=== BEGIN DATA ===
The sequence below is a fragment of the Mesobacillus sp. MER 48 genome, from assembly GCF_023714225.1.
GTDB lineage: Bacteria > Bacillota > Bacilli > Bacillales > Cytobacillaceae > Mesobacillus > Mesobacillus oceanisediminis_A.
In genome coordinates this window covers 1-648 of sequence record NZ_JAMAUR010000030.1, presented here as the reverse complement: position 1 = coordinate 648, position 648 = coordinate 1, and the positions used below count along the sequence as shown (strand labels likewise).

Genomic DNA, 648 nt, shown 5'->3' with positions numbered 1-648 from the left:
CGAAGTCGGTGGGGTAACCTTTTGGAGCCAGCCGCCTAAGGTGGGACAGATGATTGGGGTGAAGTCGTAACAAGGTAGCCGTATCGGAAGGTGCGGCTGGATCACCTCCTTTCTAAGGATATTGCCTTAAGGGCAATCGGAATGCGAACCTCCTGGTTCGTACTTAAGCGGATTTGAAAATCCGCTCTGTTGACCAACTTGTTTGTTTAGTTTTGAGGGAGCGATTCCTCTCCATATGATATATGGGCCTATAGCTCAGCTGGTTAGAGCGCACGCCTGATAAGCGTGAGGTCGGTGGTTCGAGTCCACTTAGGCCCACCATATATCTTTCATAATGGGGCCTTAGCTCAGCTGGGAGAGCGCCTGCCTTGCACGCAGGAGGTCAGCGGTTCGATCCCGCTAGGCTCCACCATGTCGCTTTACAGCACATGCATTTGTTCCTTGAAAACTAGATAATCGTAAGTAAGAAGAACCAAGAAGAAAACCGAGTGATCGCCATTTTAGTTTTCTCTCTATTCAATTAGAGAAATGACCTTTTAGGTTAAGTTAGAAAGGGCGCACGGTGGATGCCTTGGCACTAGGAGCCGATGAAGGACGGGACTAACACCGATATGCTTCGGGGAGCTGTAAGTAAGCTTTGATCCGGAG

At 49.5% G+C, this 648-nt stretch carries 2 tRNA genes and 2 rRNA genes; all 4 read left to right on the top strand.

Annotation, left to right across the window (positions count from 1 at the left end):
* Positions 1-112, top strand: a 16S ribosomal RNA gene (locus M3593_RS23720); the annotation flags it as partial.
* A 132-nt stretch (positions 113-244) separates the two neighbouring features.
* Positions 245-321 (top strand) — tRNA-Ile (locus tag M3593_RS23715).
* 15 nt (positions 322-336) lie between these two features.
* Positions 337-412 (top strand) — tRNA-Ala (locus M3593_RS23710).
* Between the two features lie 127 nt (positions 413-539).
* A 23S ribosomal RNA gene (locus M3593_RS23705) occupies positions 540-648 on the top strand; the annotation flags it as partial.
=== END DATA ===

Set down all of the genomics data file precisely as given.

The sequence below is a fragment of the Mesobacillus sp. MER 48 genome, from assembly GCF_023714225.1.
GTDB lineage: Bacteria > Bacillota > Bacilli > Bacillales > Cytobacillaceae > Mesobacillus > Mesobacillus oceanisediminis_A.
In genome coordinates this window covers 1-648 of sequence record NZ_JAMAUR010000030.1, presented here as the reverse complement: position 1 = coordinate 648, position 648 = coordinate 1, and the positions used below count along the sequence as shown (strand labels likewise).

Genomic DNA, 648 nt, shown 5'->3' with positions numbered 1-648 from the left:
CGAAGTCGGTGGGGTAACCTTTTGGAGCCAGCCGCCTAAGGTGGGACAGATGATTGGGGTGAAGTCGTAACAAGGTAGCCGTATCGGAAGGTGCGGCTGGATCACCTCCTTTCTAAGGATATTGCCTTAAGGGCAATCGGAATGCGAACCTCCTGGTTCGTACTTAAGCGGATTTGAAAATCCGCTCTGTTGACCAACTTGTTTGTTTAGTTTTGAGGGAGCGATTCCTCTCCATATGATATATGGGCCTATAGCTCAGCTGGTTAGAGCGCACGCCTGATAAGCGTGAGGTCGGTGGTTCGAGTCCACTTAGGCCCACCATATATCTTTCATAATGGGGCCTTAGCTCAGCTGGGAGAGCGCCTGCCTTGCACGCAGGAGGTCAGCGGTTCGATCCCGCTAGGCTCCACCATGTCGCTTTACAGCACATGCATTTGTTCCTTGAAAACTAGATAATCGTAAGTAAGAAGAACCAAGAAGAAAACCGAGTGATCGCCATTTTAGTTTTCTCTCTATTCAATTAGAGAAATGACCTTTTAGGTTAAGTTAGAAAGGGCGCACGGTGGATGCCTTGGCACTAGGAGCCGATGAAGGACGGGACTAACACCGATATGCTTCGGGGAGCTGTAAGTAAGCTTTGATCCGGAG

At 49.5% G+C, this 648-nt stretch carries 2 tRNA genes and 2 rRNA genes; all 4 read left to right on the top strand.

Annotation, left to right across the window (positions count from 1 at the left end):
* Positions 1-112, top strand: a 16S ribosomal RNA gene (locus M3593_RS23720); the annotation flags it as partial.
* A 132-nt stretch (positions 113-244) separates the two neighbouring features.
* Positions 245-321 (top strand) — tRNA-Ile (locus tag M3593_RS23715).
* 15 nt (positions 322-336) lie between these two features.
* Positions 337-412 (top strand) — tRNA-Ala (locus M3593_RS23710).
* Between the two features lie 127 nt (positions 413-539).
* A 23S ribosomal RNA gene (locus M3593_RS23705) occupies positions 540-648 on the top strand; the annotation flags it as partial.